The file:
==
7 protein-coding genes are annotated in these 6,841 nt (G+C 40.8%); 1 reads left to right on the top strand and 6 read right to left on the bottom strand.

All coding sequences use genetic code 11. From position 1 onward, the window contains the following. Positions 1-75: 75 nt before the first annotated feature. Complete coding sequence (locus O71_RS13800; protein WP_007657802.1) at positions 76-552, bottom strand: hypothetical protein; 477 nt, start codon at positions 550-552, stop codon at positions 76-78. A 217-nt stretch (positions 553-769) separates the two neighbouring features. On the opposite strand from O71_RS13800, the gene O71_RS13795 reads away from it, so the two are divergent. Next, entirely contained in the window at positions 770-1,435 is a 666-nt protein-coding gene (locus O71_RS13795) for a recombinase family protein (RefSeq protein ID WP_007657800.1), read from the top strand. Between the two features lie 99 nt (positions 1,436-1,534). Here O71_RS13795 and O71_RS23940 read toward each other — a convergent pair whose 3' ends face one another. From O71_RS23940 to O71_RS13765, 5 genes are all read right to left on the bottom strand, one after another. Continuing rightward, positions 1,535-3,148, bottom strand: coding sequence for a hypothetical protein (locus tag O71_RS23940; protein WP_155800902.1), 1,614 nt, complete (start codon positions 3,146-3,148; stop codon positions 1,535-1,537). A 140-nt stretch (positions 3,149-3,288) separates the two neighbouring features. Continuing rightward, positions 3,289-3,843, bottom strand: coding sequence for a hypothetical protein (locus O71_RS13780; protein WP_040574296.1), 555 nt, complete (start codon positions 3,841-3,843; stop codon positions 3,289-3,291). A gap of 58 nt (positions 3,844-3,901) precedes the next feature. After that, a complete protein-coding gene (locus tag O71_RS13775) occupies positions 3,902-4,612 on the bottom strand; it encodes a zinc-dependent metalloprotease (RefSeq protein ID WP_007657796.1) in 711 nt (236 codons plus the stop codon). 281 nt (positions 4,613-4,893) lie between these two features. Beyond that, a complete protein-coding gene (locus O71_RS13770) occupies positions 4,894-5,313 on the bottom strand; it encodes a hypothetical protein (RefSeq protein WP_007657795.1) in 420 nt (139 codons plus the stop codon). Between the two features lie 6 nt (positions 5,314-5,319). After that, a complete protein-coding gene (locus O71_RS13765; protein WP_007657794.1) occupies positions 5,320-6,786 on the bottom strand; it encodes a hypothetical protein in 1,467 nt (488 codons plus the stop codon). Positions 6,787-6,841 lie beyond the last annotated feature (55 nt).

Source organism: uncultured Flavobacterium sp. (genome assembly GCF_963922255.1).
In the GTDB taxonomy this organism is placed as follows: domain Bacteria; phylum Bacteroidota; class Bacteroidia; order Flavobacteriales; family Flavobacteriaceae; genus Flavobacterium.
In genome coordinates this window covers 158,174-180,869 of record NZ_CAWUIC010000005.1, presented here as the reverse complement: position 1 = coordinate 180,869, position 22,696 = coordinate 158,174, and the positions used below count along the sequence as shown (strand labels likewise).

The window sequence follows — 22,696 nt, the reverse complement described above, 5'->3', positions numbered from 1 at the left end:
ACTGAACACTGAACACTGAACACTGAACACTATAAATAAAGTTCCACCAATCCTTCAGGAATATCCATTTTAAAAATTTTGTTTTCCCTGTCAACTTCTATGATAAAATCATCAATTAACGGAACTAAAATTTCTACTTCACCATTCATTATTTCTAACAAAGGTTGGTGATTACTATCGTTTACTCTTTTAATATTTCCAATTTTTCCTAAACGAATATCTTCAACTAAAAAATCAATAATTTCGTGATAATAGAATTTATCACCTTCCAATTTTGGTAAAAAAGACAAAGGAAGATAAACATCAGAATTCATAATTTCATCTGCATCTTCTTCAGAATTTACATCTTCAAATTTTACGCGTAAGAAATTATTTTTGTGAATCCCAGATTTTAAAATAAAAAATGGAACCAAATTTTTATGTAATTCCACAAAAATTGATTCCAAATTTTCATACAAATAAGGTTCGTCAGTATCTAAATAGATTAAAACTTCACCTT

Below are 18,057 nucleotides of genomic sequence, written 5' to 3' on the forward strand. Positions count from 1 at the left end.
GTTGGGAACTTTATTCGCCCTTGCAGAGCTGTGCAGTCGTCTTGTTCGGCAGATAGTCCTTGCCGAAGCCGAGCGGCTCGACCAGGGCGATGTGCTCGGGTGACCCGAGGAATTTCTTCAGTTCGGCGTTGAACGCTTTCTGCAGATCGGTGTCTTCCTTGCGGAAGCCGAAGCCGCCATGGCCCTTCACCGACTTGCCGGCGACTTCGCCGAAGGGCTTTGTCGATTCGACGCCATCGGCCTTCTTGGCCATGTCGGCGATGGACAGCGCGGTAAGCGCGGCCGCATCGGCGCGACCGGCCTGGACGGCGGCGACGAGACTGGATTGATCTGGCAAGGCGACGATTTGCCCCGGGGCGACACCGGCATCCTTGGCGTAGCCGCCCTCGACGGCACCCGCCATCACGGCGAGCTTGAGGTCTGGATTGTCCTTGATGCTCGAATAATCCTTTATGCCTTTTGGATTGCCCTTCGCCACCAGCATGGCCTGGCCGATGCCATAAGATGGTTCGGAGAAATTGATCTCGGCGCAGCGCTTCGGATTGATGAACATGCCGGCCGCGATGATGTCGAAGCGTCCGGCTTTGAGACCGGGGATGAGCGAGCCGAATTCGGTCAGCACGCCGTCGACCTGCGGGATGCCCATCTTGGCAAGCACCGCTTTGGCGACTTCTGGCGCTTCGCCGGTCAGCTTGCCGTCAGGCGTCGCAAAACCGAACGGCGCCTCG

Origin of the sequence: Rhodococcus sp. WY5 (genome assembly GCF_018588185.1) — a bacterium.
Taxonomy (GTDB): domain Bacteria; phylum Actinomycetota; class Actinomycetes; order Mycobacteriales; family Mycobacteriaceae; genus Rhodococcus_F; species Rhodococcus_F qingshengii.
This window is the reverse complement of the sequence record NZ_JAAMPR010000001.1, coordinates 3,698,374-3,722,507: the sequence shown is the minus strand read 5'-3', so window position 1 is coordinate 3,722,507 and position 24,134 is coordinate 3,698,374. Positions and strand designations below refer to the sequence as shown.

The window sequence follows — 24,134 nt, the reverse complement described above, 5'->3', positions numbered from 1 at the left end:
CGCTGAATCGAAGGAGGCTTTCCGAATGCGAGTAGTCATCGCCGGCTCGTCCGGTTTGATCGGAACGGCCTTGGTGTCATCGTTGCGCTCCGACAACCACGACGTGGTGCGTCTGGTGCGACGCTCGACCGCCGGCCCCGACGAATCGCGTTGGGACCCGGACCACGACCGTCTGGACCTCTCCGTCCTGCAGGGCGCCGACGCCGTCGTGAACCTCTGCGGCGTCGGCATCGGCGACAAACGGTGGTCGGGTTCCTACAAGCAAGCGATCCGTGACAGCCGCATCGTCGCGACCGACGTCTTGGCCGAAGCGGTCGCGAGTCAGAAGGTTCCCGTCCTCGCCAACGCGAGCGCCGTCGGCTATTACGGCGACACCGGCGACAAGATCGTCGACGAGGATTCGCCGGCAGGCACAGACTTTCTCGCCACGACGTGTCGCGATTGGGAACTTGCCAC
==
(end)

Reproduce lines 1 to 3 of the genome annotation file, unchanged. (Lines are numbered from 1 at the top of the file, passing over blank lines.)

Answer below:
7 protein-coding genes are annotated in these 6,841 nt (G+C 40.8%); 1 reads left to right on the top strand and 6 read right to left on the bottom strand.

All coding sequences use genetic code 11. From position 1 onward, the window contains the following. Positions 1-75: 75 nt before the first annotated feature. Complete coding sequence (locus O71_RS13800; protein WP_007657802.1) at positions 76-552, bottom strand: hypothetical protein; 477 nt, start codon at positions 550-552, stop codon at positions 76-78. A 217-nt stretch (positions 553-769) separates the two neighbouring features. On the opposite strand from O71_RS13800, the gene O71_RS13795 reads away from it, so the two are divergent. Next, entirely contained in the window at positions 770-1,435 is a 666-nt protein-coding gene (locus O71_RS13795) for a recombinase family protein (RefSeq protein ID WP_007657800.1), read from the top strand. Between the two features lie 99 nt (positions 1,436-1,534). Here O71_RS13795 and O71_RS23940 read toward each other — a convergent pair whose 3' ends face one another. From O71_RS23940 to O71_RS13765, 5 genes are all read right to left on the bottom strand, one after another. Continuing rightward, positions 1,535-3,148, bottom strand: coding sequence for a hypothetical protein (locus tag O71_RS23940; protein WP_155800902.1), 1,614 nt, complete (start codon positions 3,146-3,148; stop codon positions 1,535-1,537). A 140-nt stretch (positions 3,149-3,288) separates the two neighbouring features. Continuing rightward, positions 3,289-3,843, bottom strand: coding sequence for a hypothetical protein (locus O71_RS13780; protein WP_040574296.1), 555 nt, complete (start codon positions 3,841-3,843; stop codon positions 3,289-3,291). A gap of 58 nt (positions 3,844-3,901) precedes the next feature. After that, a complete protein-coding gene (locus tag O71_RS13775) occupies positions 3,902-4,612 on the bottom strand; it encodes a zinc-dependent metalloprotease (RefSeq protein ID WP_007657796.1) in 711 nt (236 codons plus the stop codon). 281 nt (positions 4,613-4,893) lie between these two features. Beyond that, a complete protein-coding gene (locus O71_RS13770) occupies positions 4,894-5,313 on the bottom strand; it encodes a hypothetical protein (RefSeq protein WP_007657795.1) in 420 nt (139 codons plus the stop codon). Between the two features lie 6 nt (positions 5,314-5,319). After that, a complete protein-coding gene (locus O71_RS13765; protein WP_007657794.1) occupies positions 5,320-6,786 on the bottom strand; it encodes a hypothetical protein in 1,467 nt (488 codons plus the stop codon). Positions 6,787-6,841 lie beyond the last annotated feature (55 nt).

Source organism: uncultured Flavobacterium sp. (genome assembly GCF_963922255.1).